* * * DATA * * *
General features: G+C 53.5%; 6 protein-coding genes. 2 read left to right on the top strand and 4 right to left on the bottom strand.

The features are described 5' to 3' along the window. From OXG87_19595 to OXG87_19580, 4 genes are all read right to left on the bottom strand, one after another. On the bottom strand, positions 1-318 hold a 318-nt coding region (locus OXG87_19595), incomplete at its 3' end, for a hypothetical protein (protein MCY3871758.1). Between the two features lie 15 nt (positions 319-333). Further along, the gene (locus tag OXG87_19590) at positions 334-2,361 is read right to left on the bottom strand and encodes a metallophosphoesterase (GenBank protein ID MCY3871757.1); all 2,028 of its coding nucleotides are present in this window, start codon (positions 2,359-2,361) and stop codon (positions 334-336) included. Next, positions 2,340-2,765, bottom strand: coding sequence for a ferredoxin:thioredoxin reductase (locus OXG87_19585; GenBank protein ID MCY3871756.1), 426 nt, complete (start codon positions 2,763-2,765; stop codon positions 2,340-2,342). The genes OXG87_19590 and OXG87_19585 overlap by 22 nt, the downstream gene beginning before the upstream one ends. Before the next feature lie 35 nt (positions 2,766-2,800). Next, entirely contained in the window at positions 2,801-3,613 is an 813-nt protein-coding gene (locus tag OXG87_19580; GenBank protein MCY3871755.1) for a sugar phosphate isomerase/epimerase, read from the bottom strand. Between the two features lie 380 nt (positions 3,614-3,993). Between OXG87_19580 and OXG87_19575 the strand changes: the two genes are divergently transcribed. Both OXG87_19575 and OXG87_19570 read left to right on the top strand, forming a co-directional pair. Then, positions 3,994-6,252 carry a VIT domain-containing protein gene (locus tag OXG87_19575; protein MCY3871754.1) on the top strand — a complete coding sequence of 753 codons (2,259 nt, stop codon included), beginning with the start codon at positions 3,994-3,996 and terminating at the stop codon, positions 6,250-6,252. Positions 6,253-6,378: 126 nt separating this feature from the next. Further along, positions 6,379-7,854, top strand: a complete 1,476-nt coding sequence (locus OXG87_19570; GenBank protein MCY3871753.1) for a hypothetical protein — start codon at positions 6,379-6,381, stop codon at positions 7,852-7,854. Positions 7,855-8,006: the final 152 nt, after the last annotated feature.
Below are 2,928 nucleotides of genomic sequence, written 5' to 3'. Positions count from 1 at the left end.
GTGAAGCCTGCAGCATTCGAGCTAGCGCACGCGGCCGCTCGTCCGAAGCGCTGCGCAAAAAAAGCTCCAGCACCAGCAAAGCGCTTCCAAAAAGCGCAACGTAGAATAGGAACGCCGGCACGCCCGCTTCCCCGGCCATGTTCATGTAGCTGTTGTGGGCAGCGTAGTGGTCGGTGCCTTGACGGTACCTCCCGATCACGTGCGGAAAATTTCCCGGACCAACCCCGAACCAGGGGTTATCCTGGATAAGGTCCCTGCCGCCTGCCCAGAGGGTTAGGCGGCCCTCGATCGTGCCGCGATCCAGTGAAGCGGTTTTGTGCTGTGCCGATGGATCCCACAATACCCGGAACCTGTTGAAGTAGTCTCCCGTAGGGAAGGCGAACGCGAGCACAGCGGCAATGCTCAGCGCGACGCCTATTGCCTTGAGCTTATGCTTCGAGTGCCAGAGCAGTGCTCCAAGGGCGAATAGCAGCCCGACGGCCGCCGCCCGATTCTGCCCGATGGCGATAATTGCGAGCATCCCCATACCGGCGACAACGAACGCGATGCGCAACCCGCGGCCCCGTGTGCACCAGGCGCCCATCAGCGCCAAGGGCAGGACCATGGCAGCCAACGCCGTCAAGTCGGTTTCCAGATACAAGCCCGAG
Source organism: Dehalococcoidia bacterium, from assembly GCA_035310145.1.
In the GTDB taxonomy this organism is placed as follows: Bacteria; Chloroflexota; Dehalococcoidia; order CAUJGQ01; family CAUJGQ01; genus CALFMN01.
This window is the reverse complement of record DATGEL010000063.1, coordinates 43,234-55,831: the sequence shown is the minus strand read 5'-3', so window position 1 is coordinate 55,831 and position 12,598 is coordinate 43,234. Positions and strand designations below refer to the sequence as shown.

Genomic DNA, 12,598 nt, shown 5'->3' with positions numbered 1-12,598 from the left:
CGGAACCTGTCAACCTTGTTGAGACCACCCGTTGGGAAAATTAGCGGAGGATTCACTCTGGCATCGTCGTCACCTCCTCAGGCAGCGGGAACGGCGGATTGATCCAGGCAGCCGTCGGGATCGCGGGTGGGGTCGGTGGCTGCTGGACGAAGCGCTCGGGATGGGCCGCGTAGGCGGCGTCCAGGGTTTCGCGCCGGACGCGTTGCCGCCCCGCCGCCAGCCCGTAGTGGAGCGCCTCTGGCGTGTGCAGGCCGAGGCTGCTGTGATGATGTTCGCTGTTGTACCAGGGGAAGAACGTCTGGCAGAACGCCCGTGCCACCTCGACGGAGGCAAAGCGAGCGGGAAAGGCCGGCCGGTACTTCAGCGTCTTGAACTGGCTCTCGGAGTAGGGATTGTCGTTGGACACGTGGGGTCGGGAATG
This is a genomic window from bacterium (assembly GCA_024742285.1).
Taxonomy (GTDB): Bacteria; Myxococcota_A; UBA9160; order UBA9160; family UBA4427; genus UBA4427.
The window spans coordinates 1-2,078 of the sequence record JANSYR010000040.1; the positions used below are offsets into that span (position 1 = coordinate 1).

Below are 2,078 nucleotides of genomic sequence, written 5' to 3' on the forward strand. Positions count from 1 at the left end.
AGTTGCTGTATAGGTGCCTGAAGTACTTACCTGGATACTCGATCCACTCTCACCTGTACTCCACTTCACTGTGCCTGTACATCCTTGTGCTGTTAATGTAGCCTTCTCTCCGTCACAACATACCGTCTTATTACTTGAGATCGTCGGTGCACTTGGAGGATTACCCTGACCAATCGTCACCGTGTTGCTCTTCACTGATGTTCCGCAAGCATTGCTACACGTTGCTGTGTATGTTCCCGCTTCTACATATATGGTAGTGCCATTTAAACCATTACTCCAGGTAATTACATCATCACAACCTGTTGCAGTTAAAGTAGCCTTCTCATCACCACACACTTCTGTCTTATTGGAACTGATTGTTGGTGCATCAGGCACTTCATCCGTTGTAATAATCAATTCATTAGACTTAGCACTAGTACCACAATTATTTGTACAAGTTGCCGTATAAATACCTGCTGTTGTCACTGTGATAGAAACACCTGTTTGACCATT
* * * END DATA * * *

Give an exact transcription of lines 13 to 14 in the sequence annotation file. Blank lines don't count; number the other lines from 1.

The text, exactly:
Below are 2,078 nucleotides of genomic sequence, written 5' to 3' on the forward strand. Positions count from 1 at the left end.
AGTTGCTGTATAGGTGCCTGAAGTACTTACCTGGATACTCGATCCACTCTCACCTGTACTCCACTTCACTGTGCCTGTACATCCTTGTGCTGTTAATGTAGCCTTCTCTCCGTCACAACATACCGTCTTATTACTTGAGATCGTCGGTGCACTTGGAGGATTACCCTGACCAATCGTCACCGTGTTGCTCTTCACTGATGTTCCGCAAGCATTGCTACACGTTGCTGTGTATGTTCCCGCTTCTACATATATGGTAGTGCCATTTAAACCATTACTCCAGGTAATTACATCATCACAACCTGTTGCAGTTAAAGTAGCCTTCTCATCACCACACACTTCTGTCTTATTGGAACTGATTGTTGGTGCATCAGGCACTTCATCCGTTGTAATAATCAATTCATTAGACTTAGCACTAGTACCACAATTATTTGTACAAGTTGCCGTATAAATACCTGCTGTTGTCACTGTGATAGAAACACCTGTTTGACCATT